Imagine a warm sunny morning in Woodburn, Oregon where farmworker youth, community leaders, and community elders are assembling together around muralist Juanishi Orosco, a renowned Chicano muralist. Equipped with paint brushes, buckets of paint, rows of ladders, and their imagination, community members with the direction of Juanishi begin taking the first strokes of paint on a wall to create a mural that captures a segment of Woodburn’s history: the history of the farmworker.
Imagine the laughter, the intermingling of multiple generations, ethnic groups, and civic leaders as together they paint a mural that honors the indigenous community, the early Chinese and Latino farmworkers who worked in the fields, the farmworker movement led by PCUN, and recent events such as the 2012 election that reflects the power of the Latino vote.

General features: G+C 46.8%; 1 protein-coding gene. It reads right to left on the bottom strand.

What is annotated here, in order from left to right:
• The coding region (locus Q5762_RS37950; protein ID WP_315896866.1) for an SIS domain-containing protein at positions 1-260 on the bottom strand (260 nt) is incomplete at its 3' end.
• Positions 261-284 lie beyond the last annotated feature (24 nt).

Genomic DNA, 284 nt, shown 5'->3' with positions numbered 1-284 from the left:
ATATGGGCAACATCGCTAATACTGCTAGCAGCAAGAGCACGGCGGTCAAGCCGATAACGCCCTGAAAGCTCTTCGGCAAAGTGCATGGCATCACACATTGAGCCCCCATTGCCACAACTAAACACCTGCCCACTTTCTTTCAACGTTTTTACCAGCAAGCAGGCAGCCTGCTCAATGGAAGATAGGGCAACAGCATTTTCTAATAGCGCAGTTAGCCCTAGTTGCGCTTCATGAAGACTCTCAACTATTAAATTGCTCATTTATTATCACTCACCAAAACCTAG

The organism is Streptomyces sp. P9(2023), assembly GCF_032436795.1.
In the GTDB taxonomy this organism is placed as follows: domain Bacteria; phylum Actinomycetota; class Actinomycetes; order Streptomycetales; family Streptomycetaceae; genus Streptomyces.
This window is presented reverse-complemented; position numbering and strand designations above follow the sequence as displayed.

Now that’s a beautiful image, if not a powerful image, that captures the historical narrative of the farmworker community. It is essentially the image the CAPACES Leadership Institute (CLI) is assembling to paint this summer. And we’ve been determined to make it happen.
We led the campaign that changed the city ordinance last August to allow for publicly displayed murals.
We’ve identified the canvass, the exterior walls of the newly constructed CAPACES Leadership Institute.
We’ve chosen our painter, muralist Juanishi Orosco, who with over forty years of experience has painted murals throughout the west coast, including the iconic mural in PCUN’s Risberg Hall.
We’ve submitted our mural application and expect approval from the Woodburn Public Art Mural Committee on Tuesday, June 26th.
Now we need your help to make that image real. Our goal is to fundraise $5,000 by July 13th, the second birthday of CAPACES Leadership Institute’s incorporation and the official kick-off to paint the mural. The cost of the mural project is $16,000. We’ve already raised $11,000.
The mural, is more than a painting, it’s a landmark, an open history book that tells a story that we are trying to share to the community and future generations. Please consider making a contribution to help us tell this story. To donate click HERE!